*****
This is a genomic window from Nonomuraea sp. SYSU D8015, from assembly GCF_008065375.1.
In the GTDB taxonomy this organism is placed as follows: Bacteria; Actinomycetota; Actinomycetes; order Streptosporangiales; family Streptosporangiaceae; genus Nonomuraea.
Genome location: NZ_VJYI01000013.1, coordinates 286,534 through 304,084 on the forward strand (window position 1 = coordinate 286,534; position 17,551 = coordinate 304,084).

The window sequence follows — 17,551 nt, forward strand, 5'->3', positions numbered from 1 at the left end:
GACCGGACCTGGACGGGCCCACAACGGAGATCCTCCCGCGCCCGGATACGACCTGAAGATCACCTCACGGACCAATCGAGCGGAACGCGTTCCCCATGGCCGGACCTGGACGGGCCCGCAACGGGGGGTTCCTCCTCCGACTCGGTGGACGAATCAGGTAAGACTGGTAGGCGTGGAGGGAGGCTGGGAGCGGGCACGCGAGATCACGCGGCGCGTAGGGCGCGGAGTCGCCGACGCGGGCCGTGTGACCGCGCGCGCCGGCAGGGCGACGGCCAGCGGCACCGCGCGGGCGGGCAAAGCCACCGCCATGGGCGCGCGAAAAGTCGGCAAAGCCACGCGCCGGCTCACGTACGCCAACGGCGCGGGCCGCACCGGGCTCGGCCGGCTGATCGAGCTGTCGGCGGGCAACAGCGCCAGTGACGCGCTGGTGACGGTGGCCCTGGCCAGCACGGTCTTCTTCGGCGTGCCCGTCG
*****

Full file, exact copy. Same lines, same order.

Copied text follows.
This is a genomic window from Nonomuraea sp. SYSU D8015, from assembly GCF_008065375.1.
In the GTDB taxonomy this organism is placed as follows: Bacteria; Actinomycetota; Actinomycetes; order Streptosporangiales; family Streptosporangiaceae; genus Nonomuraea.
Genome location: NZ_VJYI01000013.1, coordinates 286,534 through 304,084 on the forward strand (window position 1 = coordinate 286,534; position 17,551 = coordinate 304,084).

The window sequence follows — 17,551 nt, forward strand, 5'->3', positions numbered from 1 at the left end:
GACCGGACCTGGACGGGCCCACAACGGAGATCCTCCCGCGCCCGGATACGACCTGAAGATCACCTCACGGACCAATCGAGCGGAACGCGTTCCCCATGGCCGGACCTGGACGGGCCCGCAACGGGGGGTTCCTCCTCCGACTCGGTGGACGAATCAGGTAAGACTGGTAGGCGTGGAGGGAGGCTGGGAGCGGGCACGCGAGATCACGCGGCGCGTAGGGCGCGGAGTCGCCGACGCGGGCCGTGTGACCGCGCGCGCCGGCAGGGCGACGGCCAGCGGCACCGCGCGGGCGGGCAAAGCCACCGCCATGGGCGCGCGAAAAGTCGGCAAAGCCACGCGCCGGCTCACGTACGCCAACGGCGCGGGCCGCACCGGGCTCGGCCGGCTGATCGAGCTGTCGGCGGGCAACAGCGCCAGTGACGCGCTGGTGACGGTGGCCCTGGCCAGCACGGTCTTCTTCGGCGTGCCCGTCG